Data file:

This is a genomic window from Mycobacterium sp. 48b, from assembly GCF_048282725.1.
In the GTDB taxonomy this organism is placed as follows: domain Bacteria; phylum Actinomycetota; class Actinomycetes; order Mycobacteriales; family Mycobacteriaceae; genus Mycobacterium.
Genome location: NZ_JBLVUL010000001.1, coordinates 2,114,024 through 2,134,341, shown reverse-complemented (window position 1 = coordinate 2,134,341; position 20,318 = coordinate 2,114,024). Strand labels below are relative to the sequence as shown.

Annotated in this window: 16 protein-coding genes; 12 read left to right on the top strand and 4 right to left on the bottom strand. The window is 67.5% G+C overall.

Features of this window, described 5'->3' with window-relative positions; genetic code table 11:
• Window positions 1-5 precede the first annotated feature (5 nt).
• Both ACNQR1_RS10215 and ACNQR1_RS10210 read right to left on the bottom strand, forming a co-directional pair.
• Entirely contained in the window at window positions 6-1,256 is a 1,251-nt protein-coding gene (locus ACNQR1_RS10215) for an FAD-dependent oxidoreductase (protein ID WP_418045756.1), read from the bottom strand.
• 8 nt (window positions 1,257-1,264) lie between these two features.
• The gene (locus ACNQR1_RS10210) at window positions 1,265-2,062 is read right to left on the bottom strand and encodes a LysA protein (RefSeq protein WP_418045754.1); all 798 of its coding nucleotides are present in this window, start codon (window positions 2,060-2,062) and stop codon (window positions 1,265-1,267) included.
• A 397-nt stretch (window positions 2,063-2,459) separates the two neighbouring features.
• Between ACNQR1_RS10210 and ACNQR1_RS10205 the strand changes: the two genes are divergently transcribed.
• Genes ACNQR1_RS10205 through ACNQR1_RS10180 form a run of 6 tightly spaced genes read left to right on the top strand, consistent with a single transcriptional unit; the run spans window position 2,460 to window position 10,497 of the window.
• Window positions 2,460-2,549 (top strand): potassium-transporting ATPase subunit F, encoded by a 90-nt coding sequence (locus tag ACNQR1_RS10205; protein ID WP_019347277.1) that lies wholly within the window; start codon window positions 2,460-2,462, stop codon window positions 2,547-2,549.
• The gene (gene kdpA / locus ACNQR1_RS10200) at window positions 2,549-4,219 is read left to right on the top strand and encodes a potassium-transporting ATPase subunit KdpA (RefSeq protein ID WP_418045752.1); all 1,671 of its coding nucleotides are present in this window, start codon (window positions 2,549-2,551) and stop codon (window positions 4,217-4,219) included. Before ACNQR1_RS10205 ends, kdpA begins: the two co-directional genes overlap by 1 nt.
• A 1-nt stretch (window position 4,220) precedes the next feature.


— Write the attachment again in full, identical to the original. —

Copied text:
This is a genomic window from Mycobacterium sp. 48b, from assembly GCF_048282725.1.
In the GTDB taxonomy this organism is placed as follows: domain Bacteria; phylum Actinomycetota; class Actinomycetes; order Mycobacteriales; family Mycobacteriaceae; genus Mycobacterium.
Genome location: NZ_JBLVUL010000001.1, coordinates 2,114,024 through 2,134,341, shown reverse-complemented (window position 1 = coordinate 2,134,341; position 20,318 = coordinate 2,114,024). Strand labels below are relative to the sequence as shown.

Annotated in this window: 16 protein-coding genes; 12 read left to right on the top strand and 4 right to left on the bottom strand. The window is 67.5% G+C overall.

Features of this window, described 5'->3' with window-relative positions; genetic code table 11:
• Window positions 1-5 precede the first annotated feature (5 nt).
• Both ACNQR1_RS10215 and ACNQR1_RS10210 read right to left on the bottom strand, forming a co-directional pair.
• Entirely contained in the window at window positions 6-1,256 is a 1,251-nt protein-coding gene (locus ACNQR1_RS10215) for an FAD-dependent oxidoreductase (protein ID WP_418045756.1), read from the bottom strand.
• 8 nt (window positions 1,257-1,264) lie between these two features.
• The gene (locus ACNQR1_RS10210) at window positions 1,265-2,062 is read right to left on the bottom strand and encodes a LysA protein (RefSeq protein WP_418045754.1); all 798 of its coding nucleotides are present in this window, start codon (window positions 2,060-2,062) and stop codon (window positions 1,265-1,267) included.
• A 397-nt stretch (window positions 2,063-2,459) separates the two neighbouring features.
• Between ACNQR1_RS10210 and ACNQR1_RS10205 the strand changes: the two genes are divergently transcribed.
• Genes ACNQR1_RS10205 through ACNQR1_RS10180 form a run of 6 tightly spaced genes read left to right on the top strand, consistent with a single transcriptional unit; the run spans window position 2,460 to window position 10,497 of the window.
• Window positions 2,460-2,549 (top strand): potassium-transporting ATPase subunit F, encoded by a 90-nt coding sequence (locus tag ACNQR1_RS10205; protein ID WP_019347277.1) that lies wholly within the window; start codon window positions 2,460-2,462, stop codon window positions 2,547-2,549.
• The gene (gene kdpA / locus ACNQR1_RS10200) at window positions 2,549-4,219 is read left to right on the top strand and encodes a potassium-transporting ATPase subunit KdpA (RefSeq protein ID WP_418045752.1); all 1,671 of its coding nucleotides are present in this window, start codon (window positions 2,549-2,551) and stop codon (window positions 4,217-4,219) included. Before ACNQR1_RS10205 ends, kdpA begins: the two co-directional genes overlap by 1 nt.
• A 1-nt stretch (window position 4,220) precedes the next feature.